UK economy advances despite lockdown

14 April, 2021 12:00 AM printer

LONDON: Britain's economy rebounded slightly in February despite coronavirus curbs while exports of goods to the European Union recovered a bit more, data showed Tuesday, sparking optimism over the outlook.

Gross domestic product rose by 0.4 percent in February, after shrinking by 2.2 percent in January, the Office for National Statistics (ONS) said in a statement, noting a boost in industrial output and consumer spending.

"The economy showed some improvement in February after the large falls seen at the start of the year," an ONS spokeswoman remarked.

Activity grew despite England's latest Covid-19 lockdown, which was implemented in early January but partially eased this week on the back of a rapid vaccination drive, reports AFP.

From Monday, pubs were allowed to serve drinks outside -- and non-essential retailers and hairdressers reopened as well.

The phased reopening, in tandem with speedy vaccinations, has sparked hopes for a rebound in economic activity in the current second quarter or three months to June.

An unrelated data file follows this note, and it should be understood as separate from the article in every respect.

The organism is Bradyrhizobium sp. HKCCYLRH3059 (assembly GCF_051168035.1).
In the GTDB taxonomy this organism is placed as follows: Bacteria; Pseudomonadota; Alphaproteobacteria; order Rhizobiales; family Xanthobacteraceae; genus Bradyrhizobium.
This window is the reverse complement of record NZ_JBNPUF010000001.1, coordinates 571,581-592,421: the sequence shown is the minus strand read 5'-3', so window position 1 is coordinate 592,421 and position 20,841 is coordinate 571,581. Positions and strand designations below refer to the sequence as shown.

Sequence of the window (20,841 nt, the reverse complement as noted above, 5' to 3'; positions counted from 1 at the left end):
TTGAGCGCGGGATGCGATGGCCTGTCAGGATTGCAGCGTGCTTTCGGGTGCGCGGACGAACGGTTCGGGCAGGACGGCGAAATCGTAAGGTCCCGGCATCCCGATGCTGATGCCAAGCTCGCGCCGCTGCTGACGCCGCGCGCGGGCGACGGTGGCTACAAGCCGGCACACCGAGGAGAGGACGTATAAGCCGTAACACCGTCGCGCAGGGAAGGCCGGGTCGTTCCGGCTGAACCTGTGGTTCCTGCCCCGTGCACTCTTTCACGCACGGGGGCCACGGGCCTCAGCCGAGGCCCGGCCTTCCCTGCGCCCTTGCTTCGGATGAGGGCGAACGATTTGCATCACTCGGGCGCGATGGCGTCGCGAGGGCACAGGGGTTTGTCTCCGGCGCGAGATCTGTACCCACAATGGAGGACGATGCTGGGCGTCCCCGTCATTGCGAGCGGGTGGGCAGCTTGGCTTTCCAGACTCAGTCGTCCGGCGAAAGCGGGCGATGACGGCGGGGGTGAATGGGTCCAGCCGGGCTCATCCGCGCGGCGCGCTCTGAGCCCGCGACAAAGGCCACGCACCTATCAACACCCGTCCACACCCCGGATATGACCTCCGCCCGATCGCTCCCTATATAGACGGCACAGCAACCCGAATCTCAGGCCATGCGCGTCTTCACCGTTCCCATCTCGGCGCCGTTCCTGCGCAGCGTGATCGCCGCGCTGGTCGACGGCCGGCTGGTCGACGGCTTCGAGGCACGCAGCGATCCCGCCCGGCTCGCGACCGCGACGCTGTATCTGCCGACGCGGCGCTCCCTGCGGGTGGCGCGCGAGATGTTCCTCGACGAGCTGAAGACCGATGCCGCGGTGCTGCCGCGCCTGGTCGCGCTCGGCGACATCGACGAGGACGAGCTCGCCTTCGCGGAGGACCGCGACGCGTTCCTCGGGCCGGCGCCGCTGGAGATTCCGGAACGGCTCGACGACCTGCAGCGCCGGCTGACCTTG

"January was probably the low point of the year as vaccinations and the reopening of the economy will combine to trigger a rapid rebound in activity over the next few months," said Capital Economics economist Thomas Pugh.

"Given there was no change in the lockdown restrictions in February, GDP was never going to shoot back up."

Pantheon Macro economist Samuel Tombs added that "the economy continued to adapt to lockdown rules in February".

The Bank of England has forecast that growth will recover strongly this year towards its pre-Covid level owing to the nation's speedy vaccine programme.

The economy had tanked by 9.8 percent last year, Britain's biggest slump in three centuries -- and the worst G7 performance.

The ONS added Tuesday that the economy remains 7.8 percent smaller than its pre-pandemic level in February 2020.

January's economic decline nevertheless marked an improvement from the previous estimate of a 2.9-percent contraction.